It could have easily become frustrating watching John and Charlie patch broke timeline after broken timeline while they ignored the obvious answer. But it never got to that point because every step of the way you knew John was doing this to keep Desmond alive. John Constantine, always the tortured soul, willing to let his mind be torn apart by multiple timelines before he gives up on his love again. It’s a tragedy the timeline being fixed has to come at the cost of Dez’s soul. But maybe it isn’t lost forever.
The scene between John and Desmond pulled at the heartstrings. As did the moment when Charlie finally realized she was the missing the link for the Legends. It’s always a good moment when a Legend finds their place on this mismatched, rag-tag team. It’s hard not to compare this episode to ‘Here I Go Again’, when Zari found her place on the team. Which is a glowing compliment when that episode is one of the best of Legends entire run.
The brief callbacks to the earlier episodes was a nice way to tie off the first half of the season as well. The Unicorn was only eight episodes ago. Yet, monsters, magic, and pure insanity feel like they’re always been a part of Legends of Tomorrow. Well, pure insanity has been a fundamental part of Legends since season two.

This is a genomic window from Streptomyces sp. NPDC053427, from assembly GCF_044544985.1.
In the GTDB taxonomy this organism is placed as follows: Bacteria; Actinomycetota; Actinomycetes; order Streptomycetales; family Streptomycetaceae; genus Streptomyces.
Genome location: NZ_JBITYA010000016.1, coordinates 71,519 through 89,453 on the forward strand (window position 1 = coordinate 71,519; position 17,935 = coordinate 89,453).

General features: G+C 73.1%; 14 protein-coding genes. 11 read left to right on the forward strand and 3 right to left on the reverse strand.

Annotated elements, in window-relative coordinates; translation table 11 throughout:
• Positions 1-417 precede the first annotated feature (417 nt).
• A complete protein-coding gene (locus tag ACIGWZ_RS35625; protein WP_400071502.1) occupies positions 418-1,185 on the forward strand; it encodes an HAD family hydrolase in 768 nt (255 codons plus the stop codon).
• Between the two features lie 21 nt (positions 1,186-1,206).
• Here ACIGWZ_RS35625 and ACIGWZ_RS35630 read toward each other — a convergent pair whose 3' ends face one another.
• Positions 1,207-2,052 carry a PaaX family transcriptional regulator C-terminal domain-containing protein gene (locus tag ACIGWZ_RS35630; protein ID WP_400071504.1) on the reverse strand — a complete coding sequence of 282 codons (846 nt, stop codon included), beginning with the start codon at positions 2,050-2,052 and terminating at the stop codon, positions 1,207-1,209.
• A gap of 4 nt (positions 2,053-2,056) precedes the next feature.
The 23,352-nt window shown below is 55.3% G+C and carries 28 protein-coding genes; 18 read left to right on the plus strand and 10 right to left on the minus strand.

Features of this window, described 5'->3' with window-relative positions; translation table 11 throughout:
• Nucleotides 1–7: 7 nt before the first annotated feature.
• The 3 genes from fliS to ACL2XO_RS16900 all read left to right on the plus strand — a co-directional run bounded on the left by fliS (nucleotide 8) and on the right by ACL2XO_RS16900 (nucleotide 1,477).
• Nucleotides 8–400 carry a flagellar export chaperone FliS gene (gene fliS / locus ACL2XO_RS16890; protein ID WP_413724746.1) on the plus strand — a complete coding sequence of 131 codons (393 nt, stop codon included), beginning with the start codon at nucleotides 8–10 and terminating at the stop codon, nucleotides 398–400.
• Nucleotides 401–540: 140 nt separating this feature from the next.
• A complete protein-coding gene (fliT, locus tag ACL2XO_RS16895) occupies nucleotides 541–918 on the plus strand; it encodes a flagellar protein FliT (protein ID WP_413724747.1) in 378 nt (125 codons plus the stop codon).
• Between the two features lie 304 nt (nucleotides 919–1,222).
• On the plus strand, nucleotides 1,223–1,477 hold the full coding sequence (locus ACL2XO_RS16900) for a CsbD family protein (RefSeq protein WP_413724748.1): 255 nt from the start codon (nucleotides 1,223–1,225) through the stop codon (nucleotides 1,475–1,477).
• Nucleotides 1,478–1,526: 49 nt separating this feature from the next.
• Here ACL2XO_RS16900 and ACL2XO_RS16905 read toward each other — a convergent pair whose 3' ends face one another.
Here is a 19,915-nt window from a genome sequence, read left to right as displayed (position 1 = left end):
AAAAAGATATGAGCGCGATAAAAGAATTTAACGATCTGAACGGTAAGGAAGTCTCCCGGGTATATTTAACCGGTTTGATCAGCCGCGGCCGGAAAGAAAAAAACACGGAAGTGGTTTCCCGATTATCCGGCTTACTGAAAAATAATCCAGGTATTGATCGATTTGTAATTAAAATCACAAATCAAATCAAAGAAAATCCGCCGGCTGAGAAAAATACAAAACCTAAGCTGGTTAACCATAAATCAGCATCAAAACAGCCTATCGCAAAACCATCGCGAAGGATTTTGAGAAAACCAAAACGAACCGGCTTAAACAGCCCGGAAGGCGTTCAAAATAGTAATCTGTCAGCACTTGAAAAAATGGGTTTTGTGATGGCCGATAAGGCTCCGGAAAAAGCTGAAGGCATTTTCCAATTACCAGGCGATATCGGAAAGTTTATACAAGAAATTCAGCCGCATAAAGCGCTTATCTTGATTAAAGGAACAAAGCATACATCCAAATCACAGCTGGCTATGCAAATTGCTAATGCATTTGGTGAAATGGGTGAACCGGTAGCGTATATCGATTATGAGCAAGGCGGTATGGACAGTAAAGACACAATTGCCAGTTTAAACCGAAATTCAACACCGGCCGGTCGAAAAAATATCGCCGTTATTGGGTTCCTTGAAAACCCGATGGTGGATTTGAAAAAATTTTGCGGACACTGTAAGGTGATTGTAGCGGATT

It just shows how this series isn’t afraid to shake up its own formula. Thus far it’s worked every time, with each season being better than the last. It’s still early to call season’s four place for certain. Season’s three back half had some heavy ringers, but so far this season is on the right tracks to be the most memorable one yet. They’re sure to come back strong when they return in April.
Only Legends Could
- “You missed calls from Barry Allen, Oliver Queen, and Kara Zor-El,”
“Sounds like the annual crossover,”
“Yeah, that’s going to be a hard pass,”
This whole exchange is amazing. Easily wins favorite lines of the episode.
- You can tick off Sara Lance’s annual dalliance with death. Sara dying, almost dying, or faking dying should be a running gag at this point, but for some reason, I can never find it funny.
- Everyone just understands cat-Zari. No explanation needed. Much like when Nate understood pig-Ray.
- The CW tradition of bad wigs continues with emo Ava. (Kate Kane, by some miracle, avoided the curse.)
- In the Siren’s reality, Sara’s wielding Mick’s gun and Gideon has Rip’s.
- I want more of DC’s Puppets of Tomorrow.
- There’s a timeline where Nate and Hank die from a Garden Gnome.
- Why yes, Legends did give us the true love’s kiss fixes everything. And yes, it was a kiss for a mlm couple. Legends never ceases to amaze.
- I got a flirty vibe from Charlie and Zari at the end. Time will tell where that goes.